Private Restrictions to Ownership

Private Restrictions to Ownership - Easements Dominant...

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Easements Dominant estate – benefits from the easement, right to use another’s property Servient estate – burdened by the easement, property can be used by another Easement appurtenant – both estates are identifiable o 2 features: relationship b/w two parcels of land & “runs with the land” as a permanent, inseparable feature o Affirmative = give dominant parcel some intrusive use of the servient o Negative = allow no intrusion onto the servient (access sunlight, view) Easement in gross – dominant estate not identifiable, only benefits an individual personally not as an owner of land o Transferrable rights o “commercial easement” o Ex: water, gas lines, use for recreation Creation of easements by deed or by contract o express grant – landowner creates easement in favor of Y o express reservation – landowner disposes land to other but retains easement over the land transferred and is benefited by the easement through the courts (dispute resolution) o easement by implication – by necessity; courts determine grant or reservation o easement by prescription – land owner involuntarily and unknowingly gives up rights to land, property is used as if it were an easement, adverse possession Termination of easements agreement – in writing abandonment – holder demonstrates by physical action an intent to permanently abandon merger of the estates – same person acquires ownership of the easement and servient estate expiration (completion of purpose) – formal date Private Restrictions to Ownership encroachments – property extending onto adjacent land owned by someone else, can sue and force removal or compensation deed (title restrictions) – only owner who created and heirs can enforce restrictive covenants – restrictions applied to a group of homes/lots that are a part of a development/subdivision, creates standard appearance subdivision regulations – serve the interest of all owners and others with interest in the lots, any “parties of interest” can sue for injunction adverse possession = obtaining title to someone else’s land through use o if an easement, easement by prescription – adverse, continuous interruption o if ownership is disputed then need to result in title: actual and exclusive – possession is exclusively to him, in normal use open and notorious – everyone can see, no efforts to hide use hostile – acting contrary to rights of actual owner statutory time period – usually 15 years (5-20) under a claim of right: color of title, payment of taxes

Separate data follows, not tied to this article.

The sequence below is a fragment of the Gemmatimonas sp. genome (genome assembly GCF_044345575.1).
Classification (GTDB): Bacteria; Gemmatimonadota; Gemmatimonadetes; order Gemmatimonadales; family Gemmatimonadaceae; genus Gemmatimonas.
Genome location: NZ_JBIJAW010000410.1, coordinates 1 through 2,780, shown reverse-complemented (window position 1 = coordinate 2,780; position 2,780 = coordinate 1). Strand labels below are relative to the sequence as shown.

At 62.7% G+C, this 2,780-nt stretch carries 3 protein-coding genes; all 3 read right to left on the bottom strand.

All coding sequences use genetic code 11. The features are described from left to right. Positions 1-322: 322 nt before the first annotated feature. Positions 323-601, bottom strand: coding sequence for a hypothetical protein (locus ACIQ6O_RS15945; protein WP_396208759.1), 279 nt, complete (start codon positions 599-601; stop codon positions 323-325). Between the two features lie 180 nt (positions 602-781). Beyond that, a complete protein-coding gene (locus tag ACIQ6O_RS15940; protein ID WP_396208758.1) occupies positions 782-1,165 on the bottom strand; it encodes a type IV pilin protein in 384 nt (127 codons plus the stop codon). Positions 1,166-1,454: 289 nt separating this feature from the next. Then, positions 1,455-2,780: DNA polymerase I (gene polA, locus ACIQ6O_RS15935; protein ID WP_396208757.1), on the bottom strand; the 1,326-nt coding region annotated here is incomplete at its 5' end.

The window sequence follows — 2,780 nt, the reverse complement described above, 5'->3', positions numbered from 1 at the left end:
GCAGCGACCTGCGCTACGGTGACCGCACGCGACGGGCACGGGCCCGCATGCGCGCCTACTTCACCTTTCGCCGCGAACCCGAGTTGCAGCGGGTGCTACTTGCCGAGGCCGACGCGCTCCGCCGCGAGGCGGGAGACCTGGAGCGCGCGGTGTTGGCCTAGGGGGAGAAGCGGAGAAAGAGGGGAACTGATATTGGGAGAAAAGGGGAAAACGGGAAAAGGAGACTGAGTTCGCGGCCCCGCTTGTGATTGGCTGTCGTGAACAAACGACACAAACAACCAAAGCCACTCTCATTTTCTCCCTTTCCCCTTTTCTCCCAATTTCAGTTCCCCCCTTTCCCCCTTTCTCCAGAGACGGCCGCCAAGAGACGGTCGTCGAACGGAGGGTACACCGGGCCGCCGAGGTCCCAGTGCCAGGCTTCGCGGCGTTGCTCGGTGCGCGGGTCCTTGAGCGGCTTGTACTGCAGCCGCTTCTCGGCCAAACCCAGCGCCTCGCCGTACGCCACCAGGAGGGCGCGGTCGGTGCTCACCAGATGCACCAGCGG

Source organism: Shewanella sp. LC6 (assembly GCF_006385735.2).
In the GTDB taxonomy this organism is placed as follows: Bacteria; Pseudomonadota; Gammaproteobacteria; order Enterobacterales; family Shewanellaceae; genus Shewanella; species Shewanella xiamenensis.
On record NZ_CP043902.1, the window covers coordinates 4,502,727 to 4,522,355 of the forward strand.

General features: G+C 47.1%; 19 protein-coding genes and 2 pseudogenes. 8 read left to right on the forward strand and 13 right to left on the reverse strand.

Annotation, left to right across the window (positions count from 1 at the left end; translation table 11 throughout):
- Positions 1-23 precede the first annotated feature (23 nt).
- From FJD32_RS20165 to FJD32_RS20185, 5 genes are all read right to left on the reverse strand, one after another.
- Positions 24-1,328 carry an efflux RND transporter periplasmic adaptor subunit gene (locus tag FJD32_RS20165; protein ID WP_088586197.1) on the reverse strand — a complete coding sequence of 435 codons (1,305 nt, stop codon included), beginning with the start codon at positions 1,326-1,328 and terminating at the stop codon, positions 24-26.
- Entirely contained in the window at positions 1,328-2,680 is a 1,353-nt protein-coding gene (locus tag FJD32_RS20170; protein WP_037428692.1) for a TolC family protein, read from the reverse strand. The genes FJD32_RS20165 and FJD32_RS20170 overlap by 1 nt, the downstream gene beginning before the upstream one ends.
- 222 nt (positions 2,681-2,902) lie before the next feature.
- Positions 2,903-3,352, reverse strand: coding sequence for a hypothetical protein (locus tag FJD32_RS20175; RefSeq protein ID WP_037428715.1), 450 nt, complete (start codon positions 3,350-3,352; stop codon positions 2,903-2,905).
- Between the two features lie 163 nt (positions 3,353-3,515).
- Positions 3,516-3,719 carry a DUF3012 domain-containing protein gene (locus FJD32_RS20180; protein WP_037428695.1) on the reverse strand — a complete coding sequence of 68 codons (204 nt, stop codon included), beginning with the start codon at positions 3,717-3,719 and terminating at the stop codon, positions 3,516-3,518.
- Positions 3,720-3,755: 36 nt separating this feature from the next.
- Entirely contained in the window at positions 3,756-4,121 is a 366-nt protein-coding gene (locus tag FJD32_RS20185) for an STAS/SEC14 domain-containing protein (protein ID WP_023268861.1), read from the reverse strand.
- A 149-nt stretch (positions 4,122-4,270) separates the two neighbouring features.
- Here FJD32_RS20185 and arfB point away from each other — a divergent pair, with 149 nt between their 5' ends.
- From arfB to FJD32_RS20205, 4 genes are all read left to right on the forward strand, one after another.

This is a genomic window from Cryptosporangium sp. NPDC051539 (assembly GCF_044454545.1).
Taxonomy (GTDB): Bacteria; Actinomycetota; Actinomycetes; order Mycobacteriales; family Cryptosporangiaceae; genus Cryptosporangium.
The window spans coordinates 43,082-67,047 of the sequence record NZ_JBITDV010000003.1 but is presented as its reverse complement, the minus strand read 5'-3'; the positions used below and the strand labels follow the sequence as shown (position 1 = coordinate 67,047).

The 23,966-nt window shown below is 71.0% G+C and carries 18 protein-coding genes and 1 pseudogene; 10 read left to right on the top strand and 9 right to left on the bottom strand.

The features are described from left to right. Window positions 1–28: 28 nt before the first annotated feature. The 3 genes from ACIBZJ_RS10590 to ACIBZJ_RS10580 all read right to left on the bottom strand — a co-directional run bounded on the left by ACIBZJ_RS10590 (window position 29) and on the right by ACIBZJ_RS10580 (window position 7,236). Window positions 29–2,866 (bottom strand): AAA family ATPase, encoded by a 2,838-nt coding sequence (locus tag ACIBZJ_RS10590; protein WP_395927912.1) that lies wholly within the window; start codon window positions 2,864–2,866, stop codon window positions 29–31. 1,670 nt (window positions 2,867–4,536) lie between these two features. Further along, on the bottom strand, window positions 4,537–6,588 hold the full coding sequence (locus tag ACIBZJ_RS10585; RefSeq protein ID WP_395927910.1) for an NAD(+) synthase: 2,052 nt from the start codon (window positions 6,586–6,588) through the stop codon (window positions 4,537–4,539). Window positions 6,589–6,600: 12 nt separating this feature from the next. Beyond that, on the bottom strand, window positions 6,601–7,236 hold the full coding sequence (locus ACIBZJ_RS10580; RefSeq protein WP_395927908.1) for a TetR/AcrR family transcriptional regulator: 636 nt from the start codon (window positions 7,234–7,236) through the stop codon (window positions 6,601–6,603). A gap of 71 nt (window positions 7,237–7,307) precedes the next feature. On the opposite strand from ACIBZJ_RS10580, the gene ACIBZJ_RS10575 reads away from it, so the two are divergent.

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Government limitations on ownership: issues Externalities – unintended and unaccounted for consequences of one land user upon others o Nuisances o Incompatibilities of use Congestion and Urban sprawl (density issues) – government planning and regulation increase market efficiencies
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This note was uploaded on 11/30/2011 for the course FIN 307 taught by Professor Littleson during the Spring '08 term at Clemson.

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Private Restrictions to Ownership - Easements Dominant...

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